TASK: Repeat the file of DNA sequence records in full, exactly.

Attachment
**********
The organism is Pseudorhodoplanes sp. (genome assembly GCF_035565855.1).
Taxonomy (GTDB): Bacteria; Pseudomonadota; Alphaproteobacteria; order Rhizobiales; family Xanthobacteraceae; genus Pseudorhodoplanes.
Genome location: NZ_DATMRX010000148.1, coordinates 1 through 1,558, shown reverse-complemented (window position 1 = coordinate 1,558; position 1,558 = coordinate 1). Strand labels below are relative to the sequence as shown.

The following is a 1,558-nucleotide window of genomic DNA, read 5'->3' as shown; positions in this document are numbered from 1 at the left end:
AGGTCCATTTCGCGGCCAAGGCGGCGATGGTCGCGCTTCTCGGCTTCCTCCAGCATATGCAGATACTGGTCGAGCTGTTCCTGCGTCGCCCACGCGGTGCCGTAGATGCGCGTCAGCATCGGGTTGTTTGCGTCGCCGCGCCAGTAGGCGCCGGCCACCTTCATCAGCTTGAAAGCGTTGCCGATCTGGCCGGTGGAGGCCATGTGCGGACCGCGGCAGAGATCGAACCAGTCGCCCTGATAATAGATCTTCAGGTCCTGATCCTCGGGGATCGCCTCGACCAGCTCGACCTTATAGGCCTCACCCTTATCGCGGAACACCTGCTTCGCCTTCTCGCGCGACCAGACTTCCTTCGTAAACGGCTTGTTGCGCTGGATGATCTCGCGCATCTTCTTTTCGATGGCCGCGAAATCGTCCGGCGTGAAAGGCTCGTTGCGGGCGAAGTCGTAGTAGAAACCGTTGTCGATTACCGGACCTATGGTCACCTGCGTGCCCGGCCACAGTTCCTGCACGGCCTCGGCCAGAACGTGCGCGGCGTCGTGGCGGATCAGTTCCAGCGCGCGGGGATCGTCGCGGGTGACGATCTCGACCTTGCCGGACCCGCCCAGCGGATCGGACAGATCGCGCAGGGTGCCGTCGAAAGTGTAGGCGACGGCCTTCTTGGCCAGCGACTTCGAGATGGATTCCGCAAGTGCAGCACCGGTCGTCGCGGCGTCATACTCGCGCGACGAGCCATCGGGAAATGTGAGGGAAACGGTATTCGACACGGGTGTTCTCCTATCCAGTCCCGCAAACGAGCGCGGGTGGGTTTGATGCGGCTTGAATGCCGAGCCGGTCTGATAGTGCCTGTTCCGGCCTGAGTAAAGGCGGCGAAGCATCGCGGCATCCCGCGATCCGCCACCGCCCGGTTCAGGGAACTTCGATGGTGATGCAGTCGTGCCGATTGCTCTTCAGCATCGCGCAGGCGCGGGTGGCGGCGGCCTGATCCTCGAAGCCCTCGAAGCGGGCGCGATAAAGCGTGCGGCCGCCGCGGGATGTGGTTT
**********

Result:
The organism is Pseudorhodoplanes sp. (genome assembly GCF_035565855.1).
Taxonomy (GTDB): Bacteria; Pseudomonadota; Alphaproteobacteria; order Rhizobiales; family Xanthobacteraceae; genus Pseudorhodoplanes.
Genome location: NZ_DATMRX010000148.1, coordinates 1 through 1,558, shown reverse-complemented (window position 1 = coordinate 1,558; position 1,558 = coordinate 1). Strand labels below are relative to the sequence as shown.

The following is a 1,558-nucleotide window of genomic DNA, read 5'->3' as shown; positions in this document are numbered from 1 at the left end:
AGGTCCATTTCGCGGCCAAGGCGGCGATGGTCGCGCTTCTCGGCTTCCTCCAGCATATGCAGATACTGGTCGAGCTGTTCCTGCGTCGCCCACGCGGTGCCGTAGATGCGCGTCAGCATCGGGTTGTTTGCGTCGCCGCGCCAGTAGGCGCCGGCCACCTTCATCAGCTTGAAAGCGTTGCCGATCTGGCCGGTGGAGGCCATGTGCGGACCGCGGCAGAGATCGAACCAGTCGCCCTGATAATAGATCTTCAGGTCCTGATCCTCGGGGATCGCCTCGACCAGCTCGACCTTATAGGCCTCACCCTTATCGCGGAACACCTGCTTCGCCTTCTCGCGCGACCAGACTTCCTTCGTAAACGGCTTGTTGCGCTGGATGATCTCGCGCATCTTCTTTTCGATGGCCGCGAAATCGTCCGGCGTGAAAGGCTCGTTGCGGGCGAAGTCGTAGTAGAAACCGTTGTCGATTACCGGACCTATGGTCACCTGCGTGCCCGGCCACAGTTCCTGCACGGCCTCGGCCAGAACGTGCGCGGCGTCGTGGCGGATCAGTTCCAGCGCGCGGGGATCGTCGCGGGTGACGATCTCGACCTTGCCGGACCCGCCCAGCGGATCGGACAGATCGCGCAGGGTGCCGTCGAAAGTGTAGGCGACGGCCTTCTTGGCCAGCGACTTCGAGATGGATTCCGCAAGTGCAGCACCGGTCGTCGCGGCGTCATACTCGCGCGACGAGCCATCGGGAAATGTGAGGGAAACGGTATTCGACACGGGTGTTCTCCTATCCAGTCCCGCAAACGAGCGCGGGTGGGTTTGATGCGGCTTGAATGCCGAGCCGGTCTGATAGTGCCTGTTCCGGCCTGAGTAAAGGCGGCGAAGCATCGCGGCATCCCGCGATCCGCCACCGCCCGGTTCAGGGAACTTCGATGGTGATGCAGTCGTGCCGATTGCTCTTCAGCATCGCGCAGGCGCGGGTGGCGGCGGCCTGATCCTCGAAGCCCTCGAAGCGGGCGCGATAAAGCGTGCGGCCGCCGCGGGATGTGGTTT